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Chris Bongers
Chris Bongers

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HTML Datalist

Confession time: I have never used the Datalist before!
Therefore I thought it was about time I did some research into what it can be used for.

The Datalist specifies a list of pre-defined option which can be used for an input field.

This means it can be used as an autocomplete for input fields.

Let's see how to use it:

HTML Structure

<label for="looney"
  ><input list="looneys" name="looneys" id="looney" /> is my favorite Looney Tune!</label

<datalist id="looneys">
  <option value="Bugs Bunny"> </option>
  <option value="Daffy Duck"> </option>
  <option value="Elmer Fudd"> </option>
  <option value="Foghorn Leghorn"> </option>
  <option value="Marvin the Martian"> </option>
  <option value="Porky Pig"> </option>
  <option value="Road Runner"> </option>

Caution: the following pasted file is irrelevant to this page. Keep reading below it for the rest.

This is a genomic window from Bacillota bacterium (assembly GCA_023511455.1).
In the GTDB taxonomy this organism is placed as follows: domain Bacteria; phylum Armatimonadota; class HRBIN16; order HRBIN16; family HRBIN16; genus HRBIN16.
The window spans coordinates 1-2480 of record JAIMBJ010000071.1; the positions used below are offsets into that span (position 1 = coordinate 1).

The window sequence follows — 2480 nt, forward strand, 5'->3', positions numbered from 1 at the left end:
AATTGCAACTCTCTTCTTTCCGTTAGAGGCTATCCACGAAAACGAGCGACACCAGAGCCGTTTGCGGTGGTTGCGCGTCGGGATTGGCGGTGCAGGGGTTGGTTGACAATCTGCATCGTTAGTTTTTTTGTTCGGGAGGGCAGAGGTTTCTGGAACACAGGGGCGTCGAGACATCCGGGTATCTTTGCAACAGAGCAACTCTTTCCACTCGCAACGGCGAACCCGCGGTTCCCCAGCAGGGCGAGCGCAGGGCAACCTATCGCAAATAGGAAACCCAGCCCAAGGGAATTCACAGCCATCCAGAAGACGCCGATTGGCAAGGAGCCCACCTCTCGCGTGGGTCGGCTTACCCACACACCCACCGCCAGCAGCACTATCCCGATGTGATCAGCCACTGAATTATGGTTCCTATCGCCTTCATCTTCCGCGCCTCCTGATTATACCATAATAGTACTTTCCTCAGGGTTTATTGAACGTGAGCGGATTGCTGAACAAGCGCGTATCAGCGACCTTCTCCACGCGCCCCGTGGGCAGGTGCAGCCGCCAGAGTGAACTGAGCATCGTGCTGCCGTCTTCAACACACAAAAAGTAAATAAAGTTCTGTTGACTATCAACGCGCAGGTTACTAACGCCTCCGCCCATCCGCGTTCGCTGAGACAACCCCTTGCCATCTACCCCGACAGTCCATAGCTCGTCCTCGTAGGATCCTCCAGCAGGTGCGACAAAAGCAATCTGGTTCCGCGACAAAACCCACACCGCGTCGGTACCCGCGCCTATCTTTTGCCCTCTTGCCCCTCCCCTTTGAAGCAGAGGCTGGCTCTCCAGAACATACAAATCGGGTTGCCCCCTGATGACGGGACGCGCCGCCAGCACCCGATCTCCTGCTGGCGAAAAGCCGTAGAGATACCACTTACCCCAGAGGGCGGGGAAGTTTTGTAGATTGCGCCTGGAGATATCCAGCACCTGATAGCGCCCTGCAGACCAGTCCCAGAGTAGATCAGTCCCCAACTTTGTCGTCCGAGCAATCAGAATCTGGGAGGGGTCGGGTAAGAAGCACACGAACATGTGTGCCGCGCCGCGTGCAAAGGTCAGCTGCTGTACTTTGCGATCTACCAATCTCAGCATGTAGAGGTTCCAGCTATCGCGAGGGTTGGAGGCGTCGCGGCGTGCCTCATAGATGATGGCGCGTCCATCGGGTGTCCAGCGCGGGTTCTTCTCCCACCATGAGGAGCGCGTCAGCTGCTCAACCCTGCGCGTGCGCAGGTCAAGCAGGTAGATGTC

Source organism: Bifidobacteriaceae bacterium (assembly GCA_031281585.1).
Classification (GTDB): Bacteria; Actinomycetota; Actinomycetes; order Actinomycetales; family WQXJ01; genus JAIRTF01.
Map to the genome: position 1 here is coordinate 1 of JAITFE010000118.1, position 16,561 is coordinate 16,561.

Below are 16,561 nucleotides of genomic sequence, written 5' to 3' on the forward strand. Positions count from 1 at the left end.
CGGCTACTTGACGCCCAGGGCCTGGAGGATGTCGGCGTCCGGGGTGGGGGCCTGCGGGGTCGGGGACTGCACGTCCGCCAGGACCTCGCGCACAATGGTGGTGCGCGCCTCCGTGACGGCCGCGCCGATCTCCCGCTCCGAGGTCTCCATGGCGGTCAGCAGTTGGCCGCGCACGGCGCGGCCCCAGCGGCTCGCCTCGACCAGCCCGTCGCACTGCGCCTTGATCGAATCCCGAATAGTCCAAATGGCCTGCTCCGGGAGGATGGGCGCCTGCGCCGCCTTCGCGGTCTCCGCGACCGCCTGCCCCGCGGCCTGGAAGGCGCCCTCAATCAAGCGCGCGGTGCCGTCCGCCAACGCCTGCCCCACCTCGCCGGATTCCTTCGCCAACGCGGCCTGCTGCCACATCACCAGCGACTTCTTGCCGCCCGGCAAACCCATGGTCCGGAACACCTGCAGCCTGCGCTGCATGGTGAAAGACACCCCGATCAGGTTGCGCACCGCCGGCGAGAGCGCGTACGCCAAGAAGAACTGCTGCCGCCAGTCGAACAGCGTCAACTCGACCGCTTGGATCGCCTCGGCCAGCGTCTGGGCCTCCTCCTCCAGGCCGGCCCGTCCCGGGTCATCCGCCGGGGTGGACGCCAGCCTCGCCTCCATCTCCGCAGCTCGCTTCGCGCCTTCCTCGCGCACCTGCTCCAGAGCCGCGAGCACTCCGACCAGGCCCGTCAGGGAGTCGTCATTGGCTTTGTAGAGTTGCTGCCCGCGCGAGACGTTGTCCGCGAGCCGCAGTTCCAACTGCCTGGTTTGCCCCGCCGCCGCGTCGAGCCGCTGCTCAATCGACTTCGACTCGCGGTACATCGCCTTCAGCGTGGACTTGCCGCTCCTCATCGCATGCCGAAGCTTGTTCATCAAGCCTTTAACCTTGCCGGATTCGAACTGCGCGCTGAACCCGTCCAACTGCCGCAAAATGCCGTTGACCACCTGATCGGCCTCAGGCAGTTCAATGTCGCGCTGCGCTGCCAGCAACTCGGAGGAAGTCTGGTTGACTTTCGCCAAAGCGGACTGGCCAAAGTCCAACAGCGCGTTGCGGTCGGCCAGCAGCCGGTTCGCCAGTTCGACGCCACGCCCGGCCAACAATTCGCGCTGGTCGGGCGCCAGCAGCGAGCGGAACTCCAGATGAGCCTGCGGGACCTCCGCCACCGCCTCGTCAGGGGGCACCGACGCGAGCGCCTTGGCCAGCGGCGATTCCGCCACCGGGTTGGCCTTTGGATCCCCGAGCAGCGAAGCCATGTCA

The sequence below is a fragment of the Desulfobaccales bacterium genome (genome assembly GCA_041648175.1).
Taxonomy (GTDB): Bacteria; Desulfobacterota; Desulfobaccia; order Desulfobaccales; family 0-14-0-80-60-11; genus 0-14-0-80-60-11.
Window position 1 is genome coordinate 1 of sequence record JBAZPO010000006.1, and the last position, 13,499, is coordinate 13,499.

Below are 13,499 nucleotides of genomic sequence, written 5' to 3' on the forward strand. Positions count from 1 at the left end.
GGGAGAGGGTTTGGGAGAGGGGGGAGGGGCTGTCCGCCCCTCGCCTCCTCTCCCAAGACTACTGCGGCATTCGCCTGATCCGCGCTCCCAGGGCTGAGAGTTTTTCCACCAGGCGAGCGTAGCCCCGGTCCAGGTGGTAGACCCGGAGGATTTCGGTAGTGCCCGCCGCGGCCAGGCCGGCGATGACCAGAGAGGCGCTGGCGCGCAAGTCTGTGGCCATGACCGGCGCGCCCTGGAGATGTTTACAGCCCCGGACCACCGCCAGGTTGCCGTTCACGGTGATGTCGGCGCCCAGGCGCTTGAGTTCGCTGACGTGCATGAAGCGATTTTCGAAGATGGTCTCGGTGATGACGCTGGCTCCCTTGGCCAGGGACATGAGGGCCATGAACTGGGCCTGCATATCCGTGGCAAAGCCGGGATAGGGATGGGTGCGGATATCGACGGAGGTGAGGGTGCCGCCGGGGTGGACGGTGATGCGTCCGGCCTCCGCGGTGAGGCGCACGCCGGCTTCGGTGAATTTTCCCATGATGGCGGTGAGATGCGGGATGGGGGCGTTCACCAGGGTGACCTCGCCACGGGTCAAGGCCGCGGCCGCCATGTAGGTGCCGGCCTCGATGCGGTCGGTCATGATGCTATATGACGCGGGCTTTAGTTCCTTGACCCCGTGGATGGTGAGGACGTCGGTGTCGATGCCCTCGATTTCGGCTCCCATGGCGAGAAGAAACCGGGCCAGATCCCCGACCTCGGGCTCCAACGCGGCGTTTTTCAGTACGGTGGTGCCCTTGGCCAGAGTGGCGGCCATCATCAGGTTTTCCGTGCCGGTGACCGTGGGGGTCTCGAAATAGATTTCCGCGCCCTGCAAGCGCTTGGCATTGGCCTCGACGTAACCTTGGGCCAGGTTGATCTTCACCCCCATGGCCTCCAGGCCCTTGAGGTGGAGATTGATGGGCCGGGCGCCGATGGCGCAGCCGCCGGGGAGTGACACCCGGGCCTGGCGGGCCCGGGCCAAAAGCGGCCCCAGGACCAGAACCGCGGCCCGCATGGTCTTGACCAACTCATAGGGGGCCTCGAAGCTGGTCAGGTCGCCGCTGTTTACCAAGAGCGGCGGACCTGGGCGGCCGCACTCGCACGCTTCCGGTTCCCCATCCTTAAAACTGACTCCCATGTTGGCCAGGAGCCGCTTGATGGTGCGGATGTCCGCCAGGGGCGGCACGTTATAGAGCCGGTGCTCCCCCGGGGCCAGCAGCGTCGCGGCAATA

<option value="Speedy Gonzales"> </option>
  <option value="Sylvester"> </option>
  <option value="Tasmanian Devil"> </option>
  <option value="Tweety"> </option>
  <option value="Wile E. Coyote"> </option>
  <option value="Yosemite Sam"> </option>
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Wow, that is all! Amazing right?

All we need to do is define list="" on our input, and then we can define a datalist with the same id as the list.

This will generate an input with autocomplete functionality.
Basically a better select.

You can view it in action on this Codepen.

See the Pen HTML Datalist by Chris Bongers (@rebelchris) on CodePen.

Datalist downsides

It can not replace a select fully, so people will be able to type whatever they want in the box, and we can't stop them unless we are doing some JavaScript magic.

Browser Support

To be honest, I'm quite surprised how well it is supported. We can even find a polyfill for IE9<.

Datalist support

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